The series continues with a look at how pattern, lighting, and texture can make for better visuals!
If you didn’t catch my first “Make it Better” blog post, check it out here:
I started this series to share some techniques I find helpful when pushing myself to make my illustration or design solutions “better.” While “better” can often be hard to define and elusive, the quest itself makes for improved results.
I have a checklist of various properties and ideas that prompt me to think about a project differently. So, with this series, I’m applying these ideas to the concept of “Rabbit & Carrot.” How can I make this concept better and more interesting? What can I modify to better communicate my story or message?
Make it better with pattern, lighting, and texture!
Pattern is a useful tool in a couple of ways. First of all, the repeating elements can just be visually pleasing in and of themselves. This is probably because the natural world around us is filled with patterns, which our minds recognize immediately to help us make sense of the world.
Patterns cause the viewer to assume the repeating elements will continue indefinitely. Because of this assumption of repetition, breaking a pattern can thus highlight an element and offer extra emphasis.
Light is what visually gives form to everything. Without light, nothing visual exists! The type of lighting goes a long way in communicating a certain mood. Really high-contrast lighting can increase the intensity and drama of a scene. Spotlights very clearly highlight their subjects while faded ambient lighting unifies the subject and environment with an almost mystical and ethereal feeling.
Strong shadows communicate the intensity of the light, allowing a sunny summer day to be extra bright. Different color lights easily become a party or a lively night in the city! These explorations barely scratch the surface of the power of lighting, but already they’ve given our very flat graphic much more depth.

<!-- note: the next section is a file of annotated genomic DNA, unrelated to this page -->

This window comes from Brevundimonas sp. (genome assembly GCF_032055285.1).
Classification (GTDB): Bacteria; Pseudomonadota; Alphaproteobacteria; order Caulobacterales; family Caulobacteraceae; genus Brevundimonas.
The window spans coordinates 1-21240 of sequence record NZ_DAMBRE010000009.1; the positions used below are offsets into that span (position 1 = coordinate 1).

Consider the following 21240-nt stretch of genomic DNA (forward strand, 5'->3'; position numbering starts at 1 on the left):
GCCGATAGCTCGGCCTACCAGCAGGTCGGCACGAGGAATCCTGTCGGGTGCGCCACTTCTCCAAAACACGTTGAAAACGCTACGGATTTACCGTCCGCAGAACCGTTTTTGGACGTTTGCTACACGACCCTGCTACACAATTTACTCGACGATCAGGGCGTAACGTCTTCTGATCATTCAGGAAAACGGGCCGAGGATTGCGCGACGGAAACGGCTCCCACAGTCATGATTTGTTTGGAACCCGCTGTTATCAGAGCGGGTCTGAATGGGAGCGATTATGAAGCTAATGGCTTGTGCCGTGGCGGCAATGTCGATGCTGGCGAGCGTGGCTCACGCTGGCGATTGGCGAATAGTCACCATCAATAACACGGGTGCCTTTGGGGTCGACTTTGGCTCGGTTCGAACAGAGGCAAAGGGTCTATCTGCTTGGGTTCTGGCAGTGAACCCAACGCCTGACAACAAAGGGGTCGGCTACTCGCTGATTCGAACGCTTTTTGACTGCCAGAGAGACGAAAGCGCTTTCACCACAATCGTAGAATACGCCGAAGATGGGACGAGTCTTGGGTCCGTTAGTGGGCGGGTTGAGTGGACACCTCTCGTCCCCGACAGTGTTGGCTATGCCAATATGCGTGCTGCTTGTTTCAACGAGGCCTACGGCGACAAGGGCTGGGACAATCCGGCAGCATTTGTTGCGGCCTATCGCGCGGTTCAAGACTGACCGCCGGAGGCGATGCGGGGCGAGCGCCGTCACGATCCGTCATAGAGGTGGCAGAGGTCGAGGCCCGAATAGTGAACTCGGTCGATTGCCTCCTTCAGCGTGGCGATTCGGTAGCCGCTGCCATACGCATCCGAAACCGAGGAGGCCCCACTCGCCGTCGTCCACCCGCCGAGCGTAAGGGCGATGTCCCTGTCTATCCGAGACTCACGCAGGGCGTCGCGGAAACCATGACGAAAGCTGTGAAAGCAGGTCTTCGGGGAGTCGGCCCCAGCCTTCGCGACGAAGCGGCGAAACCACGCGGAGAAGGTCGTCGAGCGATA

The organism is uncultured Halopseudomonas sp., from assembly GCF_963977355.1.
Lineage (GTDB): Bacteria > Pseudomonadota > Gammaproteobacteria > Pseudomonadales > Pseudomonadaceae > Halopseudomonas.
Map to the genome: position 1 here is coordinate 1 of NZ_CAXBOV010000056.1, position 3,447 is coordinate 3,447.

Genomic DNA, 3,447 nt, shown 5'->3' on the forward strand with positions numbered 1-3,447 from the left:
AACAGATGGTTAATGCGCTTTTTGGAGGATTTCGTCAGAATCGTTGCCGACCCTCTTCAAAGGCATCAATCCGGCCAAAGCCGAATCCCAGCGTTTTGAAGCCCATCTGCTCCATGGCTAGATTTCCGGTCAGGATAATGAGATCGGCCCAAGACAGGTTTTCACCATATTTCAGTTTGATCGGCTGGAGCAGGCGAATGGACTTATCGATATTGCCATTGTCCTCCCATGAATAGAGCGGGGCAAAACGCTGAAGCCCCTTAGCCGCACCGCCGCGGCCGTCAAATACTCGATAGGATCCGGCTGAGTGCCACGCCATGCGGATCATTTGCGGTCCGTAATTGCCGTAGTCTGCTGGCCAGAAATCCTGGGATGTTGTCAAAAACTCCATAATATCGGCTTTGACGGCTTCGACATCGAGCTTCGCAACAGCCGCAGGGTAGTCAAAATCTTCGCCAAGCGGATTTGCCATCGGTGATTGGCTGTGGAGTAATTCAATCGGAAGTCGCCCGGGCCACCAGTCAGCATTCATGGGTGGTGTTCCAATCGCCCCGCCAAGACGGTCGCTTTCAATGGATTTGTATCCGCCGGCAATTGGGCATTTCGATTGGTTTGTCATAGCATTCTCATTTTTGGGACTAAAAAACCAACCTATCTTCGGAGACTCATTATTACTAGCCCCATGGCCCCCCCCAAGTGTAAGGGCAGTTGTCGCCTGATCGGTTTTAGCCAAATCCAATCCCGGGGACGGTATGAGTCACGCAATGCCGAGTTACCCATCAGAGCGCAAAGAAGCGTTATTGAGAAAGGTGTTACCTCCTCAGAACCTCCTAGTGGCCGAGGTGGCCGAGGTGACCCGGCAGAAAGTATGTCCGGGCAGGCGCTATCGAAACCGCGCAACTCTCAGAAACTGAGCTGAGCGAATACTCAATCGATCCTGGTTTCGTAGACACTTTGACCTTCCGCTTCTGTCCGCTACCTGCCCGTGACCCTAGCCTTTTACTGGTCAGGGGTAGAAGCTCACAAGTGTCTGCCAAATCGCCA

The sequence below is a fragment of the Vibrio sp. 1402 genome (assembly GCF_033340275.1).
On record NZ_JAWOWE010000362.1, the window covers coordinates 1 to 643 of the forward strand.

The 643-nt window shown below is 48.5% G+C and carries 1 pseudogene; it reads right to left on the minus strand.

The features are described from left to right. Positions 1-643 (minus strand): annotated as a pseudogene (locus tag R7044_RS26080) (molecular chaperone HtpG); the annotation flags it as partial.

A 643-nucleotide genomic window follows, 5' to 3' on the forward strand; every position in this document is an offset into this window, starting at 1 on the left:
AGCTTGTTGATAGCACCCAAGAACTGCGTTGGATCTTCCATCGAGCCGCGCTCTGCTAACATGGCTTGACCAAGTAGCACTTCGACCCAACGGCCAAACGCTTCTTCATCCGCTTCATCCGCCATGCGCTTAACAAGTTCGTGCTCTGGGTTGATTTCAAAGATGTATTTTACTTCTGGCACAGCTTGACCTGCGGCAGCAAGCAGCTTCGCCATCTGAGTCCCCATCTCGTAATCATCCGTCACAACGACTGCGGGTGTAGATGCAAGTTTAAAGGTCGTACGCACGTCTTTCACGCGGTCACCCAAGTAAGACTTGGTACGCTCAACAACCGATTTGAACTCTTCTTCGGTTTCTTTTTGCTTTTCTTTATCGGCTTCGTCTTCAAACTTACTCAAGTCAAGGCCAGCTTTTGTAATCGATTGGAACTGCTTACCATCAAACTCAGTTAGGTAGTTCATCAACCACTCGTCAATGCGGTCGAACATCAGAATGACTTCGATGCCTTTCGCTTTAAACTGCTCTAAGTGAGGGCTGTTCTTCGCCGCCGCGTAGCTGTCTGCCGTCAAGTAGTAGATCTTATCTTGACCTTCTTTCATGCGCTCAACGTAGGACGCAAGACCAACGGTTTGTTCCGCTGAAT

To add another level of detail and life to an image, we can introduce texture. It can make an otherwise flat image become tactile and more visually engaging. When we start to mix textures, the variety makes for a more interesting image as well. The contrasting components can play off each other, allowing our eyes to dance around and feel each unique element.
As you can see, modifying any of these properties can drastically change our image. The possibilities are truly endless!
My “Make it Better” checklist
- 2d? 3d? 4d?
- Mix mediums?
- New element
- Abstract? More literal?
- Transcendant / grander
- Visceral reaction
- Time – past/future
- Anticipation / relief
- Connections / relationships
- Expected vs unexpected
- Yes, and…
- Next level
- What universe?
- Audience, personalities
- Different vs familiar
- Amount of
- Mask/crop/ knock out
- Isolate it, place it
- Allude to it (just enough)
- Split it apart
- Off the page
- Combine, merge
- Depth, angles (not straight-on view)
- Mix it up
Keeping this list handy helps me focus by reminding me of specific ways I can enhance my concept. Stay tuned for part 3, where I’ll explore three more properties on my list. And hopefully, make for a better image!